Well let’s take a look at variations in more detail. So what are variations or extra work? Well whether something constitutes a variation depends on the factual background. Variations are necessary or desirable due to the very nature of construction and engineering works. The employer’s needs may change. The contractor may discover something about the works which means that further or different work is required. Or it may transpire that the agreed works cannot be carried out. So what are instructions? An instruction from the employer may or may not constitute a variation. Most standard form contracts expressly provide that the contractor is obliged to comply with all instructions. Can a contractor object to an instruction? Some contracts allow the contractor to object to an instruction in limited circumstances usually to maintain fairness to the contractor. Will the contractor be entitled to more time and money if a variation is instructed? This will depend on the terms of the contract and the circumstances. Under most of the JCT contracts for example a contractor is entitled to claim additional time and money if the employer instructs a variation or change which is a clearly defined term but tends to be a change in the employer’s requirements or the addition or omission of works, the alteration of the kind of standard or materials or goods, or where there is a change in the working conditions such as limiting hours or access to site.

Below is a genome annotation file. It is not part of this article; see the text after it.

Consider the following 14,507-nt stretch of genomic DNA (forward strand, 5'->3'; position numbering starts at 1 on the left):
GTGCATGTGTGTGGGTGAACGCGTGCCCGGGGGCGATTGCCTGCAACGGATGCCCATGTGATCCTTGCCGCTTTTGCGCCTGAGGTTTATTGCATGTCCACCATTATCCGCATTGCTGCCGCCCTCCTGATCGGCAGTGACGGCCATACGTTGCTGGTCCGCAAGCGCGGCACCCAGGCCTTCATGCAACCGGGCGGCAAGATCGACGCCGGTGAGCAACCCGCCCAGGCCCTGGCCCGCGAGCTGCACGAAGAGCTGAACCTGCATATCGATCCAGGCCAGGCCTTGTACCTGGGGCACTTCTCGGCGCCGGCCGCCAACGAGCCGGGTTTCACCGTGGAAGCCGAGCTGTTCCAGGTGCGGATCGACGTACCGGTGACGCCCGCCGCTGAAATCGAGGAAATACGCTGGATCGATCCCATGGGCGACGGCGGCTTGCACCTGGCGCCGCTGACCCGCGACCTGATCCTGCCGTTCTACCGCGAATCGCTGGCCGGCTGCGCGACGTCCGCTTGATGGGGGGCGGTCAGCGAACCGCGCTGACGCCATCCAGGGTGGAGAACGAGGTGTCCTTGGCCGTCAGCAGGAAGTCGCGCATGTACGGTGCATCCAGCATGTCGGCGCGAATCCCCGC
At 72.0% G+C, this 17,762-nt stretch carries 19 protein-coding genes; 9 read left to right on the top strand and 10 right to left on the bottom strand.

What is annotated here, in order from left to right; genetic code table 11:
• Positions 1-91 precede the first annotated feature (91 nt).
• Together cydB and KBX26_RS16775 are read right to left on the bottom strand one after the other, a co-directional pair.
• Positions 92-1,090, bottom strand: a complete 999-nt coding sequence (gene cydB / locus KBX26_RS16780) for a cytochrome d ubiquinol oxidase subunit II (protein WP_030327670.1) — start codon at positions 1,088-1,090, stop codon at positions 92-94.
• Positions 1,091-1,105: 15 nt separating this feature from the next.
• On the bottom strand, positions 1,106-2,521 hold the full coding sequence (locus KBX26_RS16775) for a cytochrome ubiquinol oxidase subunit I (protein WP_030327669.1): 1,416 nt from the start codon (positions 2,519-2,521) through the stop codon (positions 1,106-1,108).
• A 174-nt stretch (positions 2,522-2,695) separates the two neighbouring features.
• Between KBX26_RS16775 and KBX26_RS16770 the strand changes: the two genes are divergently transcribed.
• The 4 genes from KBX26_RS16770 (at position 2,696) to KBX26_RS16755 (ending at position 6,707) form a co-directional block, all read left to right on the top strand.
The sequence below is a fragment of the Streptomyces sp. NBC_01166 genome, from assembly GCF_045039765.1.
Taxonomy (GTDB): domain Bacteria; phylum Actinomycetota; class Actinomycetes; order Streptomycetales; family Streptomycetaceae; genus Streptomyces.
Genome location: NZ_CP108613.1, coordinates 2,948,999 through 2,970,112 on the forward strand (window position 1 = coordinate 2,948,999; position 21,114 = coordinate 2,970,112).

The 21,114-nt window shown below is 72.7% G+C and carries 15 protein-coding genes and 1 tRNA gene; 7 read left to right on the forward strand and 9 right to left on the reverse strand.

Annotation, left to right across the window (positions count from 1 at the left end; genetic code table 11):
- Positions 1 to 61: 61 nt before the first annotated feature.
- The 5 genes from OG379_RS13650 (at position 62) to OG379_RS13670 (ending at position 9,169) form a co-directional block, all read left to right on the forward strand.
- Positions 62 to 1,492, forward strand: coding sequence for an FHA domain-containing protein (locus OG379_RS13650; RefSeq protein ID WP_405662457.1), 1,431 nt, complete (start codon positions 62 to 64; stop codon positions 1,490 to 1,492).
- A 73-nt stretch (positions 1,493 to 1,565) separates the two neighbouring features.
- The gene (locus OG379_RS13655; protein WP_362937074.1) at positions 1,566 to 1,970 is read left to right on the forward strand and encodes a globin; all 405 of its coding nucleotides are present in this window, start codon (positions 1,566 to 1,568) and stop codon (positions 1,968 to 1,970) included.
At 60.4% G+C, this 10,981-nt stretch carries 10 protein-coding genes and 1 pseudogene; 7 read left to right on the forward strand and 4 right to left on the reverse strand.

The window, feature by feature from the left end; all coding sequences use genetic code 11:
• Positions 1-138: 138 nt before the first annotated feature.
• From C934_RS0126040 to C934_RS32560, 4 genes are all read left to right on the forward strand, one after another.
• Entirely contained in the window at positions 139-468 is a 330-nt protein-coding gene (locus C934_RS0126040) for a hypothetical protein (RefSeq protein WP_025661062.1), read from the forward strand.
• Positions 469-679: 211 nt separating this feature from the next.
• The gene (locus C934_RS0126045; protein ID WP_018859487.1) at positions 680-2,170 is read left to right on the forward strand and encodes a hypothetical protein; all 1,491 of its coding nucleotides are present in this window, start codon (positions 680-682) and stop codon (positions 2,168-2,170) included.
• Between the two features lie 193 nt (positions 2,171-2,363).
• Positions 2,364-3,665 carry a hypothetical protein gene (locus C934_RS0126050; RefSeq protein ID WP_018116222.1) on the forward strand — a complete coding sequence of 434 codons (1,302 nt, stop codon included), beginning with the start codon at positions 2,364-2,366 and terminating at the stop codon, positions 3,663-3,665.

Now let’s move on to look at time. So construction contracts usually identify a specific date for the commencement and completion of the works. The contractor is often under an obligation to proceed regularly and diligently in order to complete the works on or before the completion date. It is common for contractors to produce a programme showing how it will meet the completion date and set out the progress of the works. Many contracts will include detailed requirements of a contractor to carry out the works and specify standard by which this obligation should be adhered to. For example, many of the JCT contracts require the contractor to use its best endeavours to prevent delay in the progress of the works. If the contract does not stipulate a completion date, the contractor is required to complete the works within a reasonable time. If the fixed completion date has elapsed and there is no mechanism in the contract for dealing with the delay event caused by the employer, time is said to be at large. This means the work must instead be completed within a reasonable time. The parties will almost always want certainty of an agreed completion date and most contracts provide for adjustments to the completion date in certain circumstances. These are often referred to as extension of time clauses. So what is an extension of time? Many contracts list out the various grounds which may entitle the contractor to claim an extension of time, in other words an extension to the date for completion. And most contracts establish a contractual procedure for dealing with the contractor’s claim for an extension of time. These provisions are often heavily negotiated and can generally be split into one of two categories. Firstly, if the delay was by the employer or others, for example the employer instructs changes to the works, variations, the employer prevents the contractor from carrying out the works. Or secondly, delay which the contractor is not responsible for under the contract. Usually factors outside the parties’ control such as exceptionally adverse weather, exercise of a statutory power after the base stage, force majeure or loss or damage to the works caused by a specified peril such as flood or fire, and these are just a few examples.